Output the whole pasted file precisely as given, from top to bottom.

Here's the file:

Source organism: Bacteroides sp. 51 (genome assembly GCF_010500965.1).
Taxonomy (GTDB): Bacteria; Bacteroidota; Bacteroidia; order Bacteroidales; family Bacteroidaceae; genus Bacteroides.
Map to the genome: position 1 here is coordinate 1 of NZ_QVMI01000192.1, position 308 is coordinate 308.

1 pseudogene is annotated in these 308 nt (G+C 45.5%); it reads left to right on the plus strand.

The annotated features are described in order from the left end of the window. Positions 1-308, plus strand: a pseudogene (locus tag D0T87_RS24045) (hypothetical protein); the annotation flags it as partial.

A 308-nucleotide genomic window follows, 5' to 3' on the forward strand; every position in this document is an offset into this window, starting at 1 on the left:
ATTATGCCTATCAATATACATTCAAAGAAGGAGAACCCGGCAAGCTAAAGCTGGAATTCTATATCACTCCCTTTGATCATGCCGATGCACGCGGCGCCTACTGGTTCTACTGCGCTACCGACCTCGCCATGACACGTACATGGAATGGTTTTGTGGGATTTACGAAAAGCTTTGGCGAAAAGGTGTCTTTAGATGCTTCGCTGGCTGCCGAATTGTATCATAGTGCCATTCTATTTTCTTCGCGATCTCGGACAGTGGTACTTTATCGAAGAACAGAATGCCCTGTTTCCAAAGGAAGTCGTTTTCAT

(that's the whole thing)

Source organism: Bacteroides sp. 51 (genome assembly GCF_010500965.1).
Taxonomy (GTDB): Bacteria; Bacteroidota; Bacteroidia; order Bacteroidales; family Bacteroidaceae; genus Bacteroides.
Map to the genome: position 1 here is coordinate 1 of NZ_QVMI01000192.1, position 308 is coordinate 308.

1 pseudogene is annotated in these 308 nt (G+C 45.5%); it reads left to right on the plus strand.

The annotated features are described in order from the left end of the window. Positions 1-308, plus strand: a pseudogene (locus tag D0T87_RS24045) (hypothetical protein); the annotation flags it as partial.

A 308-nucleotide genomic window follows, 5' to 3' on the forward strand; every position in this document is an offset into this window, starting at 1 on the left:
ATTATGCCTATCAATATACATTCAAAGAAGGAGAACCCGGCAAGCTAAAGCTGGAATTCTATATCACTCCCTTTGATCATGCCGATGCACGCGGCGCCTACTGGTTCTACTGCGCTACCGACCTCGCCATGACACGTACATGGAATGGTTTTGTGGGATTTACGAAAAGCTTTGGCGAAAAGGTGTCTTTAGATGCTTCGCTGGCTGCCGAATTGTATCATAGTGCCATTCTATTTTCTTCGCGATCTCGGACAGTGGTACTTTATCGAAGAACAGAATGCCCTGTTTCCAAAGGAAGTCGTTTTCAT